Shares in British Sky Broadcasting Group PLC rallied hard after Rupert Murdoch's News Corp. pulled its takeover bid for the company in the face of vociferous opposition in the U.K. parliament.
BSkyB shares closed 2 percent higher at 705 pence ($11.35), after trading around 680 pence when News Corp. said it was pulling its bid.
In the immediate aftermath of the statement, the shares tanked to a low of 665 pence, but that knee-jerk sell-off proved short-lived as investors had already concluded that the bid was doomed given the toxic political environment.
Analysts said News Corp.'s decision will, counter-intuitively, help BSkyB after a week-long battering following the disclosure of widespread phone hacking at the News of the World.
Now that the bid has been pulled, speculators like hedge funds — who were looking for windfalls from the prospect of a higher News Corp. offer — are pulling out. At the same time, however, new investors are looking to buy up what has become relatively cheap stock for a company that is highly profitable.
"We see good quality long term buyers coming in — Barclays Capital are recommending buying the shares today with a 820 pence share price target, and many investment banks think it's good value here," said Louise Cooper, markets analyst at BGC Partners.
News Corp.'s move to drop its bid was the latest development in a phone hacking and bribery scandal at the News of the World, which the company closed last Sunday after 168 years. The furor mounted after revelations that the tabloid was hacking the phones of potentially thousands of people, including a murder victim.
Even the traditionally partisan British politicians were planning to band together later Wednesday in a vote urging News Corp. to pull its bid. Earlier, Prime Minister David Cameron confirmed there would be a judge-led inquiry into the scandal.
Given that backdrop, it's hardly surprising that the Nasdaq-listed company decided the game was up.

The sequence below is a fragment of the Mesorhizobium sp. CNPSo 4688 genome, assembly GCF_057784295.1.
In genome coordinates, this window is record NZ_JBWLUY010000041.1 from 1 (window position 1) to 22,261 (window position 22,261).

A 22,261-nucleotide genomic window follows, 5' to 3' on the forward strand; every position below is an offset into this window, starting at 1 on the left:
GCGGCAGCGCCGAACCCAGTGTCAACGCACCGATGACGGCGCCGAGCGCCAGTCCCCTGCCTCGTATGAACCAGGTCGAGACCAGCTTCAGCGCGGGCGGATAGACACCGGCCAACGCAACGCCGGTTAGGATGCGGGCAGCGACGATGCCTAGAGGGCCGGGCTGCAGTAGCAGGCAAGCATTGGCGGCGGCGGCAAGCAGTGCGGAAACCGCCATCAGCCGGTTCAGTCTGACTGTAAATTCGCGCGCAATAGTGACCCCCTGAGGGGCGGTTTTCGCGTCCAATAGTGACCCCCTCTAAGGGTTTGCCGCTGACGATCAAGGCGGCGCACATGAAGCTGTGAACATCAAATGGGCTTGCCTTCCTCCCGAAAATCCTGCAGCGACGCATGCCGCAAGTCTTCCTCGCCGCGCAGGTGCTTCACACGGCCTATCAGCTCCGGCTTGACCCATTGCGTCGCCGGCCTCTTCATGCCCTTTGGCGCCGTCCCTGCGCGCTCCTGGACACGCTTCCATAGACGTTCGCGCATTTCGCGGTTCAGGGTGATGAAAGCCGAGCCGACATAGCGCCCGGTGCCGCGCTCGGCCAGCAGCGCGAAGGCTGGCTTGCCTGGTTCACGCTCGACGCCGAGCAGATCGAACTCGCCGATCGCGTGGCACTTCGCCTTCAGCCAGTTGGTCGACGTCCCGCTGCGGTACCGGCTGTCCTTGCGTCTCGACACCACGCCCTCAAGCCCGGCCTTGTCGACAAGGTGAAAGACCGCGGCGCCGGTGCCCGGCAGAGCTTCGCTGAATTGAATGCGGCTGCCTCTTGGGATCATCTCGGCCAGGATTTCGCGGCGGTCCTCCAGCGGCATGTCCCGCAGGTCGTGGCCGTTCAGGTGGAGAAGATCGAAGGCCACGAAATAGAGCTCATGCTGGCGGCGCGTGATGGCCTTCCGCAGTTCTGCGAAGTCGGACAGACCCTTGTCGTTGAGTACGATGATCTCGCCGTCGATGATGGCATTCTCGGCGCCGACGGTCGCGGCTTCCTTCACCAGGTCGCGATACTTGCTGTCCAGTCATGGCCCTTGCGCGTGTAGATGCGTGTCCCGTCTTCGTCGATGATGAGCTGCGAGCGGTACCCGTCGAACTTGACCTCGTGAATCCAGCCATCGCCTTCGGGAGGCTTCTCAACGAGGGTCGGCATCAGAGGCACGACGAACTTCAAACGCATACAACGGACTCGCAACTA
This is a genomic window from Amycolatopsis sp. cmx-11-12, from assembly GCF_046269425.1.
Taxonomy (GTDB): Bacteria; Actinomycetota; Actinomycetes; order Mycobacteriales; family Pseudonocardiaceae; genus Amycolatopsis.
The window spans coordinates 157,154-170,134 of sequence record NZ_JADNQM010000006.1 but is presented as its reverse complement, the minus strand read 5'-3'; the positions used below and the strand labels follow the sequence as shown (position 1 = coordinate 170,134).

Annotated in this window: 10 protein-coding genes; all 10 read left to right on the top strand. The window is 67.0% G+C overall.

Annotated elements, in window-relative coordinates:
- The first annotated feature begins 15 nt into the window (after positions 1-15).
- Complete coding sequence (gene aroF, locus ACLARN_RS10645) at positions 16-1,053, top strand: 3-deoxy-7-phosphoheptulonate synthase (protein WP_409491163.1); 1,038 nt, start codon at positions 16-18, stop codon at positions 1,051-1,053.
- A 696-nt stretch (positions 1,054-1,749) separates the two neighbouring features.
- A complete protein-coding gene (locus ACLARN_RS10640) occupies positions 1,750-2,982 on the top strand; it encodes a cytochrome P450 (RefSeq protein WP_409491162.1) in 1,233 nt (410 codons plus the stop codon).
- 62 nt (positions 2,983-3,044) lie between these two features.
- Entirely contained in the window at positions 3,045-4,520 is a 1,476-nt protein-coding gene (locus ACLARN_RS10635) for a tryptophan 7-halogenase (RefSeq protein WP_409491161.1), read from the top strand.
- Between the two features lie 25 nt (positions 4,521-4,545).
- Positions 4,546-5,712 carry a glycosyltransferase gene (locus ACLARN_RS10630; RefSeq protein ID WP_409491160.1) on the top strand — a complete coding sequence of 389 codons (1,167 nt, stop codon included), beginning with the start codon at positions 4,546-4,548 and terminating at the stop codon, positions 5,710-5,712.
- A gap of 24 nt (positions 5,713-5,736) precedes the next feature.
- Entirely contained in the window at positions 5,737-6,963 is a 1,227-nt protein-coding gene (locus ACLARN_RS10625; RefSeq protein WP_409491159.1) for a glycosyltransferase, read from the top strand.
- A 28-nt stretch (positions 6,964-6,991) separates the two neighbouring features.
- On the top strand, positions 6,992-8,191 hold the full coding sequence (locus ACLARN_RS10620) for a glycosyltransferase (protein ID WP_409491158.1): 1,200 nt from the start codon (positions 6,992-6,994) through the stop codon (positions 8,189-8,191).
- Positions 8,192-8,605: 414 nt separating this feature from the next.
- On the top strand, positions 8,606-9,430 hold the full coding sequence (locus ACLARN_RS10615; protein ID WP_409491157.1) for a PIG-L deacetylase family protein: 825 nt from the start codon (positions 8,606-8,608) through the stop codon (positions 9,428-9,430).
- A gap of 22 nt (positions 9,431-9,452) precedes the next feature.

"We believed that the proposed acquisition of BSkyB by News Corporation would benefit both companies but it has become clear that it is too difficult to progress in this climate," said Chase Carey, News Corp.'s deputy chairman.
Investors seemed relieved by the news, and pushed shares in News Corp. up 2.6 percent higher to $16.50.
Though the failure to clinch the remaining 61 percent stake in BSkyB probably marks the biggest corporate failure in Murdoch's career, he and his family are unlikely to give up their hopes of taking full control of what is now Britain's biggest media company.
Carey said as much: "News Corporation remains a committed long-term shareholder in BSkyB."
Charles Stanley's Hart said News Corp. may well be back to resurrect its BSkyB ambitions once the police investigation in the phone hacking scandal has been completed.
In the meantime, he said he wouldn't be surprised to see News Corp. continue to invest in the company, as it generates "tremendous" amounts of cash and is forecast to be debt-free by the end of the 2013 financial year.
Although News Corp. may have taken itself out of the direct firing line by dropping its BSkyB bid, it will still have to prove that it is a "fit and proper" organization to control a commercial media license in the U.K.
Ed Richards, chief executive of Ofcom, the U.K.'s media regulator told British lawmakers that it is required "to continue on an ongoing basis to be satisfied that any person (which will include controlling directors and shareholders) holding a broadcasting licence remains fit and proper to hold those licences."
In his letter to John Whittingdale, the chairman of the culture, media and sport committee of lawmakers, Richards said the regulator is "monitoring the situation closely and in particular the investigations by the relevant authorities into alleged unlawful activities in regard to any evidence of any relevant conduct."
If it flunks that test, News Corp. could face pressure to get rid of its 39 percent stake entirely, even though Ofcom does not have the legal right to force it to sell the stake.
© Copyright 2015 The Associated Press. All rights reserved. This material may not be published, broadcast, rewritten or redistributed.